Drawing a line to the scope of Python packaging

My perspective is that there is a requirement from users that they can easily install packages (and from projects - it’s not like a project that can’t be installed is much use!). For better or worse, a lot of users (particularly in Windows environments1) don’t have the tools available that are needed to build projects they want to use - and it’s not reasonable to expect them to, to be honest.

So, I don’t think it’s at all unreasonable for users to expect prebuilt packages. And let’s be honest, conda and Anaconda are proof of that, their business is built on supplying prebuilt packages.

I’m not sure there is an expectation that prebuilt packages means wheels. Rather, I think that the people complaining know that there are other options available (conda, distribution supplied packages, …) but that they are unsuitable for them - and I think we should be asking why that is, rather than simply dismissing the problem as just being one of inaccurate user expectations.

I’m not saying that there isn’t a perception that prebuilt binary = wheel, but rather I’m saying that characterising it as nothing more than a perception issue doesn’t give us a useful way of addressing it. Understanding the user requirements behind that expectation might do so - and it’s the projects that can’t ship wheels that have access to users who can answer those questions, so maybe they could do more to understand the problem and communicate it to the people designing the installation tools and standards? After all the “packaging community” by definition includes the people producing actual packages, so it’s not like their views would be unwelcome (at least I’d hope not!)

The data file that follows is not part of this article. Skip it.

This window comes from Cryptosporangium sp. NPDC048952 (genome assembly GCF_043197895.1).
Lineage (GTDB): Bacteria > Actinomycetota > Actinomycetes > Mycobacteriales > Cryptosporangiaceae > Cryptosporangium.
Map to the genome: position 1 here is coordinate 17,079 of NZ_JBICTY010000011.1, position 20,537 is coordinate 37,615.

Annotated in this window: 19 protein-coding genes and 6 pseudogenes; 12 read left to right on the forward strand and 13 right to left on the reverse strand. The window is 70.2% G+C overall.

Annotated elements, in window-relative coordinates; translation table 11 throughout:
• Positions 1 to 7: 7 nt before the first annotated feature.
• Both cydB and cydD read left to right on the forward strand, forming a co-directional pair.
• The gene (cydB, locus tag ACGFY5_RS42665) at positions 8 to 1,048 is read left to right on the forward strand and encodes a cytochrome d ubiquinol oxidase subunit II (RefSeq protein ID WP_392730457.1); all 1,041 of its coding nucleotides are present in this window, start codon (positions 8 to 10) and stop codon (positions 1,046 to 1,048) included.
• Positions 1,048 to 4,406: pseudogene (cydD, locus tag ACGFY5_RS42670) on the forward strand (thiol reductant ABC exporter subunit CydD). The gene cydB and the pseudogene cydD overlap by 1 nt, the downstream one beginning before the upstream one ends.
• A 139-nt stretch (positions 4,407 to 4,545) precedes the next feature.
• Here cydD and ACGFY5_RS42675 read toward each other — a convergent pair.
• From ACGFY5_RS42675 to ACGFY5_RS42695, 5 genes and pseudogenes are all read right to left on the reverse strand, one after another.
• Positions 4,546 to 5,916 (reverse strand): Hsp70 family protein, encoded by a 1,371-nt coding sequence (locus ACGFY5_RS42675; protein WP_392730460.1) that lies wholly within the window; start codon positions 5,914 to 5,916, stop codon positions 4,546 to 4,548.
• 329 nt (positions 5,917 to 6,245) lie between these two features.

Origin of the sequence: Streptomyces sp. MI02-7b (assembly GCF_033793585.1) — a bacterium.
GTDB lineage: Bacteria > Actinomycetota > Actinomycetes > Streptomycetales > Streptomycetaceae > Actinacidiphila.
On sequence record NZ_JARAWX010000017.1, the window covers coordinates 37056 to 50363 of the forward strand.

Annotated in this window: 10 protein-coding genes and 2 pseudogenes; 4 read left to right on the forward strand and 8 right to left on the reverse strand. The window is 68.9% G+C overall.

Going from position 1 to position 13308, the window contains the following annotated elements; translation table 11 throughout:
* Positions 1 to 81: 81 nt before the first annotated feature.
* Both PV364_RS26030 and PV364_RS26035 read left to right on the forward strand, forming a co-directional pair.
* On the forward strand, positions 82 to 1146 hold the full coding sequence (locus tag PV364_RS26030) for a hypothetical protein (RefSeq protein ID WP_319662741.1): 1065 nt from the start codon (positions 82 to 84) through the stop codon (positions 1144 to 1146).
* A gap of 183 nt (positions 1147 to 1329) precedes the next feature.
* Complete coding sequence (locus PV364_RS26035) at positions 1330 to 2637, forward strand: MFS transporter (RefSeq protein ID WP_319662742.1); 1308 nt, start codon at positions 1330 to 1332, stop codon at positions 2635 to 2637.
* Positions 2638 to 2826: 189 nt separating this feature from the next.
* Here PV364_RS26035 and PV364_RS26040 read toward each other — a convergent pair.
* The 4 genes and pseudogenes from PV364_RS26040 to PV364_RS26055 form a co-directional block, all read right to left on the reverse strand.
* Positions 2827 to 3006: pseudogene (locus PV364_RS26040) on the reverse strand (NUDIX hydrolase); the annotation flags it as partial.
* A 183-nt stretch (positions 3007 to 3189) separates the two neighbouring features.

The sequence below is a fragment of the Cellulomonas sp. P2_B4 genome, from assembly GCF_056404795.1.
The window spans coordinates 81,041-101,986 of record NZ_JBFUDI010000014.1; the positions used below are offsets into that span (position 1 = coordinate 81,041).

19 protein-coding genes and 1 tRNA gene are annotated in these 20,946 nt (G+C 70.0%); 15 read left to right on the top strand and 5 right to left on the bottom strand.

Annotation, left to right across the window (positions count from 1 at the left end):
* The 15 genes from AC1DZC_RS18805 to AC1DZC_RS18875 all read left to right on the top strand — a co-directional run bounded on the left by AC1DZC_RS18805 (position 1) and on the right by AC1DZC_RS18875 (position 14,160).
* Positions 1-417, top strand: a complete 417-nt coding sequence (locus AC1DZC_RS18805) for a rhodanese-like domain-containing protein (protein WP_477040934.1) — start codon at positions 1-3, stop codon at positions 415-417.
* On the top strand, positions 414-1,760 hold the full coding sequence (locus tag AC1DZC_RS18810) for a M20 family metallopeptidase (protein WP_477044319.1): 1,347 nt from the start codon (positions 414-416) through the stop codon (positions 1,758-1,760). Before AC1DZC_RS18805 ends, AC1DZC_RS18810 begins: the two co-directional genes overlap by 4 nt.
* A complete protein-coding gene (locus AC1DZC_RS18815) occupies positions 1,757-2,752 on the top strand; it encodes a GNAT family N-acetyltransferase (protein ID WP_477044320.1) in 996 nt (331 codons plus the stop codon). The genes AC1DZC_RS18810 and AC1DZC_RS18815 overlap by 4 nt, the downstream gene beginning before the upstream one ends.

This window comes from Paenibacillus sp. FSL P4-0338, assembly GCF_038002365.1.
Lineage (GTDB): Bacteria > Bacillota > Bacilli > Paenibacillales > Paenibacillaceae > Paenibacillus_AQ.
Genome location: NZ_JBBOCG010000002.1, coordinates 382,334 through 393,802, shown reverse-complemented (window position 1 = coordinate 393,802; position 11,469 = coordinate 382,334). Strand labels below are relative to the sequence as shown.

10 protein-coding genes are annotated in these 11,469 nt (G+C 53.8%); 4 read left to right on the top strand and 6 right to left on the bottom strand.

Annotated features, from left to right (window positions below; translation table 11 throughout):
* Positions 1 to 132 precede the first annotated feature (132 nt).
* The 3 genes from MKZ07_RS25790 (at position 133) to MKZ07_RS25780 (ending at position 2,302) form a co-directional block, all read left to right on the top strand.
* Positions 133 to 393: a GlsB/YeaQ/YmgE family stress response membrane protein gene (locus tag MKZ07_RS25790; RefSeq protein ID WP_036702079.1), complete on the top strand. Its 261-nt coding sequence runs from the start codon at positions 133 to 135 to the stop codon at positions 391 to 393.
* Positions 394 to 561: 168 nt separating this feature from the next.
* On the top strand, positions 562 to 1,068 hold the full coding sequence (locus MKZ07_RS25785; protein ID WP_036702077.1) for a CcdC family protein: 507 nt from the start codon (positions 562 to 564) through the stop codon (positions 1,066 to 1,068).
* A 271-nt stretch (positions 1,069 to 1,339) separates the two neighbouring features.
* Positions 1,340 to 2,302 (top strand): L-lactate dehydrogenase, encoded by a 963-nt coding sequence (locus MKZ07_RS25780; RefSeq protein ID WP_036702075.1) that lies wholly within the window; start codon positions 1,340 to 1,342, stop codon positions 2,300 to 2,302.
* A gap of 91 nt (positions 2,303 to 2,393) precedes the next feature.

1 I’d actually love to see a breakdown of how badly the “shared library” issue hits users, based on platform. My (biased) perception is that Windows mostly doesn’t have an issue, but Linux has huge problems. But that’s as a Windows user for whom everything just works fine, seeing bug reports from Linux users but never success reports from them. So I’m pretty sure my perspective is inaccurate - as, I suspect, would be any individual’s, so we need more objective measures to help us get data here :slight_smile: